The Joint Foreign Chambers called on the Senate to ratify Philippine membership in the Regional Comprehensive Economic Partnership before the election campaign recess.
The RCEP is a free trade agreement including the ten members of the ASEAN—Brunei, Cambodia, Indonesia, Laos, Malaysia, Myanmar, Philippines, Singapore, Thailand and Vietnam—as well as Australia, China, Japan, New Zealand and South Korea. It is the largest trade bloc in the world, accounting for 30 percent of the global gross domestic product or about $26.2 trillion.
Canadian Chamber of Commerce of the Philippines president Julian Payne said Philippine companies would be left behind at a competitive advantage in trade between RCEP members if the agreement was not ratified in time by the Philippine Congress.
“As business associations representing major industrialized economies, we are concerned the Philippines export industry that has been severely hit by the pandemic, will miss out unless this free trade agreement is approved by the Senate,” he said.
The European Chamber of Commerce of the Philippines supported other business chambers, saying RCEP would complement other economic reforms, such as the amendments to the Foreign Investment Act, Retail Trade Act and Public Services Act.
“By ratifying the partnership, the Philippines will show the world that the fast-growing Philippine economy is an increasingly attractive location for new and expanding foreign investment. Ratification of RCEP will be another step forward to benefit the Philippines,” said ECCP president Lars Wittig.
The American Chamber of Commerce of the Philippines (AmCham) and the Australian-New Zealand Camber of Commerce of the Philippines (ANZCham) earlier issued statements strongly supporting the full ratification.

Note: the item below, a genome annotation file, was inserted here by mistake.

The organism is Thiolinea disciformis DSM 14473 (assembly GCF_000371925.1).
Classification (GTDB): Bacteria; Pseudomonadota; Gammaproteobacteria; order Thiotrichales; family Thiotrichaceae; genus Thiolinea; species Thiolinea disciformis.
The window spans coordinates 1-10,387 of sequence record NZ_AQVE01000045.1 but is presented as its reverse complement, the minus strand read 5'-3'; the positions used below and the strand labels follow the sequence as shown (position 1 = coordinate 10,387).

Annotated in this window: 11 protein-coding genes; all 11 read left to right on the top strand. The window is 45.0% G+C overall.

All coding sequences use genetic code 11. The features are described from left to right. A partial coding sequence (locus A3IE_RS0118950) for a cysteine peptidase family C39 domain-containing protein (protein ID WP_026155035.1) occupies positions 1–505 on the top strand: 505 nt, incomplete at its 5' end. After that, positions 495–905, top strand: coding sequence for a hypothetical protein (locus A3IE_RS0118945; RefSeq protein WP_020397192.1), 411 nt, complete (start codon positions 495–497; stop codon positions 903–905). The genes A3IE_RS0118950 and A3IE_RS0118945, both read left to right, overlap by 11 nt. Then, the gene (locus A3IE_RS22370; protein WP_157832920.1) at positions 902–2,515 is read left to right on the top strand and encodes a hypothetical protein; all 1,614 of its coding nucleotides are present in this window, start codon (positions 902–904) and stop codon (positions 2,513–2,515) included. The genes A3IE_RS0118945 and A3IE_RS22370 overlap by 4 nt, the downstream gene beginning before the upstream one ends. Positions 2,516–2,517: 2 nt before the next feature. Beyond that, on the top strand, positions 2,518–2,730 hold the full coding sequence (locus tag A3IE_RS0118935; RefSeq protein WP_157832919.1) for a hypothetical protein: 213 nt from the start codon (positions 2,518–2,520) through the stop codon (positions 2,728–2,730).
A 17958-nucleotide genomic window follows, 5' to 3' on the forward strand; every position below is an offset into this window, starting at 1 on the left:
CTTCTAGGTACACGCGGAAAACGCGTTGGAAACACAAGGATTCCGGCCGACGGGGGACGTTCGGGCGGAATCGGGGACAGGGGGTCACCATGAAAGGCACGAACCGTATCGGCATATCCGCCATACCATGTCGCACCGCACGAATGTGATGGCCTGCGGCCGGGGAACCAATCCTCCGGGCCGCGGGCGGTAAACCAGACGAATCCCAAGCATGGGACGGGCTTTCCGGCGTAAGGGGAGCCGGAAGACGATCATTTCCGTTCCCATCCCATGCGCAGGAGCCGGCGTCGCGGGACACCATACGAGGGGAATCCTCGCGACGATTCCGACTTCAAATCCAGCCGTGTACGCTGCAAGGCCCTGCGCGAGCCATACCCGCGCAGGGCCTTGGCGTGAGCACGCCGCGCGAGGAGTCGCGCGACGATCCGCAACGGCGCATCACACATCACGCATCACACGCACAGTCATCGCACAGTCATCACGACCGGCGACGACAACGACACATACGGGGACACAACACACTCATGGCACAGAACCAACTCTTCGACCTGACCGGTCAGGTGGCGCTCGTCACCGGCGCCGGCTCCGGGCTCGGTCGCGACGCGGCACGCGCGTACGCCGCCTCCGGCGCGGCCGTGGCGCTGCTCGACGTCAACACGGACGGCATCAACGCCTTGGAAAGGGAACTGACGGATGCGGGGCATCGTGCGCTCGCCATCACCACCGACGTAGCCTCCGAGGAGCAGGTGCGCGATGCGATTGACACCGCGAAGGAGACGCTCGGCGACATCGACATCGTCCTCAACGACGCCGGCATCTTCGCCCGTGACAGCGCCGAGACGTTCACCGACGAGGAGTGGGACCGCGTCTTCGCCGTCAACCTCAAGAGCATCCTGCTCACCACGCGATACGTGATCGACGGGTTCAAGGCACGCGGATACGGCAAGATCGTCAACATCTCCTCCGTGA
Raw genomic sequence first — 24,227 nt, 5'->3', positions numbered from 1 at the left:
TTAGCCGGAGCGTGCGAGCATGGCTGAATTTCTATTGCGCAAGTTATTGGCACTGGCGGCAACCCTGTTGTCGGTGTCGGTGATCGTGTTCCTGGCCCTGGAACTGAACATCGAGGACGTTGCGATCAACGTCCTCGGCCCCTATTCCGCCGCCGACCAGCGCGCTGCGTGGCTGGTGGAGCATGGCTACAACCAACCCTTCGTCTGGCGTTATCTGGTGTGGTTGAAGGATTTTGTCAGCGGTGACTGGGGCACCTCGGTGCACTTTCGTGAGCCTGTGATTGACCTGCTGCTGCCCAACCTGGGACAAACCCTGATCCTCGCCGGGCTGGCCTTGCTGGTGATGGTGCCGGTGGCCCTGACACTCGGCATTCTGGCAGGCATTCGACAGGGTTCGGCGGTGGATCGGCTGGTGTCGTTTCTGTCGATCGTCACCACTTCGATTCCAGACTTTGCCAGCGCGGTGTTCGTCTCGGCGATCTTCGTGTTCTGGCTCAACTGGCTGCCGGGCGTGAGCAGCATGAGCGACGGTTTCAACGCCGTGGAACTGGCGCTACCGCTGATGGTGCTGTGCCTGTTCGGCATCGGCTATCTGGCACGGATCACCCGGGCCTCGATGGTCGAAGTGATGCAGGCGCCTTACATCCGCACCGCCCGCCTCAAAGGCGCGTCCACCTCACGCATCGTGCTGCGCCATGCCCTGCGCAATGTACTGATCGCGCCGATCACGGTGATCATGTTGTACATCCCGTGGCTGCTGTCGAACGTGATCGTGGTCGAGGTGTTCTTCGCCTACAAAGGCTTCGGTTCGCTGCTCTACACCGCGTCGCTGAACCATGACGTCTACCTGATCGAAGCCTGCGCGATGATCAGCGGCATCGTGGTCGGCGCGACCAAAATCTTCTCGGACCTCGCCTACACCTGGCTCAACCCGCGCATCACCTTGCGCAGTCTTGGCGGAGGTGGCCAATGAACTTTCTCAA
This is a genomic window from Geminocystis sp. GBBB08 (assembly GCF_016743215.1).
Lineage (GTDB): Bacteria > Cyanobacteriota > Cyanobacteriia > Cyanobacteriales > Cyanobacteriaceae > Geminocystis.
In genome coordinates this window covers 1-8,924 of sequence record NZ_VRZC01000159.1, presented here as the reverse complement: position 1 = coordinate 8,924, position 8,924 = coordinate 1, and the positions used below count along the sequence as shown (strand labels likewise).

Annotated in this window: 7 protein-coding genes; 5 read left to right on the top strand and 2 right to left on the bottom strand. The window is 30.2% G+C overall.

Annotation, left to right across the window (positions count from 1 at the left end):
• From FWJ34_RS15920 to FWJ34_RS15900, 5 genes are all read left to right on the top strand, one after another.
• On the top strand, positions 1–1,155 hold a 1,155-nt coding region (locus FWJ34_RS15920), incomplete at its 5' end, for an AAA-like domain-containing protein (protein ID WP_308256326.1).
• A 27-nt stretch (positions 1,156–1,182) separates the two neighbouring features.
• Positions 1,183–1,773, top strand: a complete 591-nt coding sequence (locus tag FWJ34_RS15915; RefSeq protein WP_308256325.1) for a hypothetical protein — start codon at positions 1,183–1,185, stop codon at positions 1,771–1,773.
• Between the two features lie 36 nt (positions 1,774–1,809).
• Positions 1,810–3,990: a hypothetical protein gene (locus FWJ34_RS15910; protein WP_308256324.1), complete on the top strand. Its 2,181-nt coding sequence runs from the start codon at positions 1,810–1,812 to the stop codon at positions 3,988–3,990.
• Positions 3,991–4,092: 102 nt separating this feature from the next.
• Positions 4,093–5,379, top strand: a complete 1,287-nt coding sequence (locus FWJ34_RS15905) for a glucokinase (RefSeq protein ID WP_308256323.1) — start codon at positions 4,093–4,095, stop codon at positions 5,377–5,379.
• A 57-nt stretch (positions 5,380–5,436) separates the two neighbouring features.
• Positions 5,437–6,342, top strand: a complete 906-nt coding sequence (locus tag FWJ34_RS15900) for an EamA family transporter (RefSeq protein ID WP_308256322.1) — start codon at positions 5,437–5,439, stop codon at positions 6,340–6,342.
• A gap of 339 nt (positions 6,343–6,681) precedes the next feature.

Australia-New Zealand Chamber of Commerce of the Philippines president Daniel Alexander said the ratification of the RCEP will be instrumental to instilling foreign-investor confidence in the country, “which will be urgently needed to revive the economy.”
The RCEP aentered into force on January 1, 2022.
President Rodrigo Duterte ratified the agreement in September 2021, but membership of the Philippines in RCEP is still awaiting concurrence from the Senate.
The Confederation of Wearables Exporters of the Philippines (CONWEP) and its affiliate, the Coalition of Philippine Manufacturers of PPE (CPMP), meanwhile, called for the urgent ratification of the RCEP.
CONWEP executive director Marites Jocson-Agoncillo and CPMP executive director Rosette Carillo said global brands have redirected their orders to the Philippines from Vietnam due to the hesitation of the latter’s workforce to return to the factories because of the COVID-19 pandemic.
“We need RCEP to sustain such opportunities. Otherwise, we again lose these orders, as well as significant planned investments on apparel and textile from countries such as China, Taiwan and others, to Vietnam which is expected to resume its operations in the next couple of months,” the groups said.